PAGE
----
- They promote ecological stability by supporting diverse food production and nutrition today while restoring, conserving, and enhancing the natural ecosystems necessary for sustaining production into the future.
- They are built on good agronomic practices that actively improve soil fertility, water usage, and crop health. These result in quick plant development, increased production, minimal pests, and disease damage, and an enhanced nutritional profile in crops.
- They are accessible to the most vulnerable communities, using low-cost and locally available resources in place of expensive external inputs that depend on fragile supply chains that are difficult to access during a crisis.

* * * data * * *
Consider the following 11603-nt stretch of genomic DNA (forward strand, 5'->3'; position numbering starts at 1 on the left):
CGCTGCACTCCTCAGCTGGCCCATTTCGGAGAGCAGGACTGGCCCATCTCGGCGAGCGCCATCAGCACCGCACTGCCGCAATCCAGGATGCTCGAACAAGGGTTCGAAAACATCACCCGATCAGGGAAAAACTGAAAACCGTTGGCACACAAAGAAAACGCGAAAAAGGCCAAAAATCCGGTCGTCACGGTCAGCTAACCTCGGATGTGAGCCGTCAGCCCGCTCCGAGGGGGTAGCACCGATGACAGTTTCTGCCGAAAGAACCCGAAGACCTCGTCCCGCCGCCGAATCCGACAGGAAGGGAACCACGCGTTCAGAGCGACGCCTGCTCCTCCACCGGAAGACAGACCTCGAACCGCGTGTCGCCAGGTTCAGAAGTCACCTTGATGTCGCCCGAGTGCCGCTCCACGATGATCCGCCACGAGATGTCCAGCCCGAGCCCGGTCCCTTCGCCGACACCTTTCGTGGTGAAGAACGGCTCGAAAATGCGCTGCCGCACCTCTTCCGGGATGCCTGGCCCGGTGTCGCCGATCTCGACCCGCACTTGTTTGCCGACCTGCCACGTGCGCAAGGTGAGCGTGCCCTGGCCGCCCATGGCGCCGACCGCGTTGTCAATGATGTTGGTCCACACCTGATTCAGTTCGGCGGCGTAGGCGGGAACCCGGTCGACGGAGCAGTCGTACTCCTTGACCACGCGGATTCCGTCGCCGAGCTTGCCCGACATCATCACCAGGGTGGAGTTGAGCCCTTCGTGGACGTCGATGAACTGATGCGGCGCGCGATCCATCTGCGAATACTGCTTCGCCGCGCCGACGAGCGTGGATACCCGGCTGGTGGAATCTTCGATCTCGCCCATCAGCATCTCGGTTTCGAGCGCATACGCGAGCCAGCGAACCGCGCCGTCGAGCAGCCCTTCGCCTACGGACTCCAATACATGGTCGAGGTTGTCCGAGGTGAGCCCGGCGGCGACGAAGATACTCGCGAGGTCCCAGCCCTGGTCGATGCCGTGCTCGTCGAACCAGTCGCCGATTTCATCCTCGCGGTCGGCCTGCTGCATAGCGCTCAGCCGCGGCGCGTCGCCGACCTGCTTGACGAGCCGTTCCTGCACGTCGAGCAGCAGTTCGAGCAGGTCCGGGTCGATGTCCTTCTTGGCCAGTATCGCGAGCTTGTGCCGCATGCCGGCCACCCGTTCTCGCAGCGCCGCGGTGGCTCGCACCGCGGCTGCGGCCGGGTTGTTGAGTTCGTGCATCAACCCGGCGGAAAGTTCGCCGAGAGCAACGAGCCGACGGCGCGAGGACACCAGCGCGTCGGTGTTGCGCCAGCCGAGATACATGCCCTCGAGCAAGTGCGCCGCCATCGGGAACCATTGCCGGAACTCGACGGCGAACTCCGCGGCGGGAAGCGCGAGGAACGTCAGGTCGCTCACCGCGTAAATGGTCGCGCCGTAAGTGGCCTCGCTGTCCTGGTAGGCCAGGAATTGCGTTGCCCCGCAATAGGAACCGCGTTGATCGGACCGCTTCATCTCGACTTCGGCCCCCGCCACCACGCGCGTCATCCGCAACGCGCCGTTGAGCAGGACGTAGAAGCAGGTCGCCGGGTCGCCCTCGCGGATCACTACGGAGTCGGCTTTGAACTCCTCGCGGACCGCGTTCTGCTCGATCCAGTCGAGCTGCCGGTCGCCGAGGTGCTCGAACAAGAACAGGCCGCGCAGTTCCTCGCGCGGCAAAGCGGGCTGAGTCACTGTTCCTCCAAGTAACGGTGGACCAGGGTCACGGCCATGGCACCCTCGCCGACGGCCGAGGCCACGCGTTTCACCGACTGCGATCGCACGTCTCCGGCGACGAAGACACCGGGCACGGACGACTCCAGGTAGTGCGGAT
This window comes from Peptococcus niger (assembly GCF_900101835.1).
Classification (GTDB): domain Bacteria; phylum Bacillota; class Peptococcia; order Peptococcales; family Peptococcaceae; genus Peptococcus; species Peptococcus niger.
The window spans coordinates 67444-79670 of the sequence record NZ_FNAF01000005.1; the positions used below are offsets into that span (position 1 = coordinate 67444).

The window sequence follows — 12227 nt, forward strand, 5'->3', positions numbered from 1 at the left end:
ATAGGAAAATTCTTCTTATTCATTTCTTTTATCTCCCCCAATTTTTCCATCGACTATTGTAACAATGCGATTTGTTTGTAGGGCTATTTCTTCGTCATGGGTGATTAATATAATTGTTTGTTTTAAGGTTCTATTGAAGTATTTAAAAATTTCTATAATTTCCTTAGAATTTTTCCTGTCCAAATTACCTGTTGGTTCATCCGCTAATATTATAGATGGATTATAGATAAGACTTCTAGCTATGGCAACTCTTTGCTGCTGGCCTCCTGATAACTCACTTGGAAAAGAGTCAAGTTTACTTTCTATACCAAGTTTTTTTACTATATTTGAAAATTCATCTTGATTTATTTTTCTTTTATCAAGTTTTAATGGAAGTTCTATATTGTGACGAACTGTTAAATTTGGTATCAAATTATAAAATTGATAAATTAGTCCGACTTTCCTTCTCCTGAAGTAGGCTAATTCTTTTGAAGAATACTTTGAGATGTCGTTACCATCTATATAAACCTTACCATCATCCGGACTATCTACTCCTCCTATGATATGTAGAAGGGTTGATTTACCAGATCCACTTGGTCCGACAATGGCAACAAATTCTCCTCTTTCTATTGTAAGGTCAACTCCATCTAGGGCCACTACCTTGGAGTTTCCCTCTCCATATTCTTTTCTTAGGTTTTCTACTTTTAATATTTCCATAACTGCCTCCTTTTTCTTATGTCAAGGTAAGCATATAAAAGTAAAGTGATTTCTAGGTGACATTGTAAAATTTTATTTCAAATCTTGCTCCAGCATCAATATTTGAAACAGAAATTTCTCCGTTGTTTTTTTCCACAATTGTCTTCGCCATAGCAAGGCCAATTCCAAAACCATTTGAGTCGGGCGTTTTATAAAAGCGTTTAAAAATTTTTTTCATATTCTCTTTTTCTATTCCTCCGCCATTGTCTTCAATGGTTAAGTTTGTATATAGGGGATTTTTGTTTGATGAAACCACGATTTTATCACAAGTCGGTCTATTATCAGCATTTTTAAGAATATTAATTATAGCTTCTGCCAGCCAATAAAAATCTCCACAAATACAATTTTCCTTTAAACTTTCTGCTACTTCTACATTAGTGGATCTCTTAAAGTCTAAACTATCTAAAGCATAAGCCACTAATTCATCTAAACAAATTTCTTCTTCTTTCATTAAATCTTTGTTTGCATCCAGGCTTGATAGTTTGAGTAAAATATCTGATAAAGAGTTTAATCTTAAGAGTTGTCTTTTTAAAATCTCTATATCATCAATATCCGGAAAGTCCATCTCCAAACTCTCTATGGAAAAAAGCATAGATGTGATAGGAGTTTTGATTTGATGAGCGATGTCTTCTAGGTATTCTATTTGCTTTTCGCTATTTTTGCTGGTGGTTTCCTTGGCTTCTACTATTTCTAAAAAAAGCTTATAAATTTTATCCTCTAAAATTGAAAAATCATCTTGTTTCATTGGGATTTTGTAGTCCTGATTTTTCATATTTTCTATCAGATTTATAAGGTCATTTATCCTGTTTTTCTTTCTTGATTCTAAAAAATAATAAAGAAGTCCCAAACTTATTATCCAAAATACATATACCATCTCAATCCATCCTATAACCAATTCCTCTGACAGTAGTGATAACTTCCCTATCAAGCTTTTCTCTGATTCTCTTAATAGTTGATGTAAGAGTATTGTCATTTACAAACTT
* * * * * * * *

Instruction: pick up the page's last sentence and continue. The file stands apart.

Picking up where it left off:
- Originating from participatory approaches, they are owned and driven by communities through demonstrations, farmer-to-farmer sharing, and local innovations. In times of crisis, individuals, therefore, have direct knowledge of available local resources and how to use those resources productively in their own households
Daily Food Production at Home
While transforming food systems will undoubtedly take time, small steps can be taken now to produce a nutritious food source even while families shelter in place. One place to start is with resilient household gardens. The Permagarden approach, for instance, offers simple ways to apply agroecological principles at a small scale using readily available inputs. Even in the most resource-constrained places, most families have the key ingredients to start building highly productive gardens that produce nutritious food within weeks.